Based on the book by Mitch Albom

Tuesdays with Morrie Resized imageOctober 6-22

Mitch is reunited with his professor, Morrie, and what starts as a simple visit, turns into a weekly pilgrimage and a last class in the meaning of life. "Unforgettable! No matter how well you tell the story, the play makes it more vivid, more shattering, more humorous." - New York Magazine

"Making the language of the boo crisper, cleverer and more palatable....aphoristic wisdom, expressed with gallows wit." - The New York Times

"A touching life-affirming, deeply emotional drama with a generous dose of humor."

Starring: J.R.Stuart & Zac Taylor



6, 7, 12, 13, 14, 18, 19, 20, 21 - 7:30pm

8, 22 - 2:00pm


Reviewed by Keith Waits for ArtsLouisville


Entire contents copyright © 2017 by Keith Waits. All rights reserved.


Mitch Albom’s book Tuesday’s With Morrie told of the renewal of a friendship with one of his college professors in the months before the old man dies from ALS. It was a bestseller and popular television movie, and it remains an appealing inspirational story. The stage adaptation, by Albom and Jeffrey Hatcher, keeps the schmaltz at bay for most of its length with humor grounded by J.R. Stuart’s performance in the title role.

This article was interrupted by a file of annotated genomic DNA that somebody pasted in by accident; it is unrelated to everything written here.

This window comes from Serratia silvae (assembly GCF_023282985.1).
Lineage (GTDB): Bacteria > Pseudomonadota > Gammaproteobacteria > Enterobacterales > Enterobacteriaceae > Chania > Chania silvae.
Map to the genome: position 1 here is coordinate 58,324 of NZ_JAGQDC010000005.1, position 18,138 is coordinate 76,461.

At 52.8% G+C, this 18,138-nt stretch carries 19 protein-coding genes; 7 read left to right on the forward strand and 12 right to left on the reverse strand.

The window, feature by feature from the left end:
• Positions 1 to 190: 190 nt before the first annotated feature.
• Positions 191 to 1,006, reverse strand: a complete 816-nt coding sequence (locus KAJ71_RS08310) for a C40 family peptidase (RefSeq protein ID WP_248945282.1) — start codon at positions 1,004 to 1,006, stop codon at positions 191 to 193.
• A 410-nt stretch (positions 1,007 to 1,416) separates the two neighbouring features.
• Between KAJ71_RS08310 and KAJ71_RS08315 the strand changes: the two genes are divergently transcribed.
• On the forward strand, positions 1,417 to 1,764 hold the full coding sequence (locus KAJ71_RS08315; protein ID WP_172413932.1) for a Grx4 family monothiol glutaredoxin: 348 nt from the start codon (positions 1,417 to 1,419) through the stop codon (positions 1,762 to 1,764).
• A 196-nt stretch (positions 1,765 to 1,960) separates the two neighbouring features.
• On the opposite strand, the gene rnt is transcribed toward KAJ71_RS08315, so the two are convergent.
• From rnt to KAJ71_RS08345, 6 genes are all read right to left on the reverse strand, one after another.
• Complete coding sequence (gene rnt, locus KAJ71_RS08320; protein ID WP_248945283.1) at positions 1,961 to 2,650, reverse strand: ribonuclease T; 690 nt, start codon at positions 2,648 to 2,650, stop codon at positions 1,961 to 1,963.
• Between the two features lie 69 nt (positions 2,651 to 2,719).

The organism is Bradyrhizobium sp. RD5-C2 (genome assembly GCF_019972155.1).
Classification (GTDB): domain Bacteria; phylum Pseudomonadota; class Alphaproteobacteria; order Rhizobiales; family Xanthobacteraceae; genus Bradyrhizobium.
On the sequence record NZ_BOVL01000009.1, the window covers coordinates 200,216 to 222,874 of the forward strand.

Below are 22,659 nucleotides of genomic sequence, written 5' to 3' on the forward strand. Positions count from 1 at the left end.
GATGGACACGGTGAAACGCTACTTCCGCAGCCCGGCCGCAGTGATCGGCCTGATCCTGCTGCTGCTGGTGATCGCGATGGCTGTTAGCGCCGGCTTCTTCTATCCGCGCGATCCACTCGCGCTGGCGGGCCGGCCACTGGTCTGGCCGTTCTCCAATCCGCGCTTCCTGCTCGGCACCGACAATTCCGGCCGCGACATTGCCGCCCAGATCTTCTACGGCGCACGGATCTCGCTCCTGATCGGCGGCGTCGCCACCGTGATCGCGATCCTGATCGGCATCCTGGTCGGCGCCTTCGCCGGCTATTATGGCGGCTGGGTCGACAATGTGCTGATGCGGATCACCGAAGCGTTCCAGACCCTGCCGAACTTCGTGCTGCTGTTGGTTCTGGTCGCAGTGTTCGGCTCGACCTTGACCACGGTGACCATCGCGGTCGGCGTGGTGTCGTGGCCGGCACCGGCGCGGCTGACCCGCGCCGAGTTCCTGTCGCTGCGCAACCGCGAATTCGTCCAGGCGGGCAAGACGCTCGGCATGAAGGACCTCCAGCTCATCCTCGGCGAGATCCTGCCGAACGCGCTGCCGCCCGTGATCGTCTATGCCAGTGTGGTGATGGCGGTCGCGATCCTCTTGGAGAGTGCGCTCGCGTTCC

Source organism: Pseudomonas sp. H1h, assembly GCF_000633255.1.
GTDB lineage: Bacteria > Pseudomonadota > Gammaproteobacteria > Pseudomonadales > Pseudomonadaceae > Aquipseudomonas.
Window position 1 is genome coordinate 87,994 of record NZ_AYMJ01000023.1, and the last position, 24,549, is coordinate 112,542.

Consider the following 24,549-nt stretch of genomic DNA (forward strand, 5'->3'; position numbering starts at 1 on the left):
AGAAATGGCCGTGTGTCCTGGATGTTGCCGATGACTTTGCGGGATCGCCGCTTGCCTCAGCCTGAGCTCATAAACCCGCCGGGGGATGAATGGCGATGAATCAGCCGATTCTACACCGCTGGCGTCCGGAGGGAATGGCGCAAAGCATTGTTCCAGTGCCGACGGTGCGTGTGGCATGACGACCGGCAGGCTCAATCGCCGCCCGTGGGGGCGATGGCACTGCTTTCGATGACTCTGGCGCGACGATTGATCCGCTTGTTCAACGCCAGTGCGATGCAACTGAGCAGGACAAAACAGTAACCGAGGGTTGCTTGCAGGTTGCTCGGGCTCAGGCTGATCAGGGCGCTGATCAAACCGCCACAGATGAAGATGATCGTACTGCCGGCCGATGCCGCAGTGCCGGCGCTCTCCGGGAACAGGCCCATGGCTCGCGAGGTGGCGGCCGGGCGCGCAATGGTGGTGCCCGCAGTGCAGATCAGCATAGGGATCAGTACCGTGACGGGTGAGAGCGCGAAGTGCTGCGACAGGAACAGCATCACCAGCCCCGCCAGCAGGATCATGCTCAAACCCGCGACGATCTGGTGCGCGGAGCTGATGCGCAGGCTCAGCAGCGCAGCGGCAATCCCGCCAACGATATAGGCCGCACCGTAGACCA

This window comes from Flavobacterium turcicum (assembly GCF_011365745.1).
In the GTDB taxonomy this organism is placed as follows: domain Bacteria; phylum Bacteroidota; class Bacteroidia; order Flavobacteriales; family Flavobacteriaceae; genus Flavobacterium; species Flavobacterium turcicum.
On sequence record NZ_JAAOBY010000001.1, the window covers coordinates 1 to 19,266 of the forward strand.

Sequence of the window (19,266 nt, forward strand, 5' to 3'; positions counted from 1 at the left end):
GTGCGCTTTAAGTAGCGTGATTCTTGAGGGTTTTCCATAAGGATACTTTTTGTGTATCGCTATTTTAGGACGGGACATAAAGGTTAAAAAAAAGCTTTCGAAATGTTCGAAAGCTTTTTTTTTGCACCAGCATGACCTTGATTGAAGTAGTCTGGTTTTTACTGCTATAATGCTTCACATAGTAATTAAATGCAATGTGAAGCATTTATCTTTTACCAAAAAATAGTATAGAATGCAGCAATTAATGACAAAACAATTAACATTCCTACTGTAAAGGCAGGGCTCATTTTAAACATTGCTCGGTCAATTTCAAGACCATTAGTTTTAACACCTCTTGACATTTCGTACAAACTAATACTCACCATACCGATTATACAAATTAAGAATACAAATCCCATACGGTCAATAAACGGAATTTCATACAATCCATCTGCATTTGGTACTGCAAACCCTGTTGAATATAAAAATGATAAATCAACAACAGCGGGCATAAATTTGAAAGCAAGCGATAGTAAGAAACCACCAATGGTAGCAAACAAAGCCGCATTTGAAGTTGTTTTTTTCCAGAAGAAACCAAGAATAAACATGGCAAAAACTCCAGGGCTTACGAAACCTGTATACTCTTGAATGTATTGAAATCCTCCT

Reunited sixteen years after graduation, Mitch (Zac Taylor) is a busy sportswriter whose competitiveness has led to success but not happiness. He was close to Professor Morrie Schwartz (Stuart), whose mentorship is characterized by compassion and a New Age humanism. Morrie has gained a degree of fame after being profiled by Ted Koppel on Nightline, and Mitch works to overcome his guilt at neglecting the friendship through visits every Tuesday.


It is a simple, tw0-character interaction, staged with attention to detail in the design work, particularly in the subtle lighting design by Gerald Kean.


Morrie’s “lessons for one” is chock-full of homilies dropped like one-liners, and Stuart’s instincts as an actor are so sure and true that he maintains his expert comic timing even amidst the sentimentality. Zac Taylor is sincere and heartfelt as Mitch, but Morrie is what matters. As a director, Stuart makes certain the audience connects with Morrie as just as Albom did, which means he allows his own performance to dominate appropriately. As Morrie deteriorates, Stuart never overplays the exigencies of the disease but delivers enough realism to register recognition in the audience.


For me, as drama, Tuesdays With Morrie goes a step too far in milking the sentimentality, but if, as a memoir, we accept Albom’s account as honest and heartfelt, then this is nothing less than a love story, so perhaps the emotional intimacy is exactly right.


And there is a solid foundation in Morrie’s lessons. In the face of his imminent demise, the two men discuss mortality, with Mitch ill at ease but Morrie almost welcoming it with no regrets: “Taking makes me feel like I’m dying, giving makes me feel like I’m living.” Morrie never stops giving, and who can argue with that?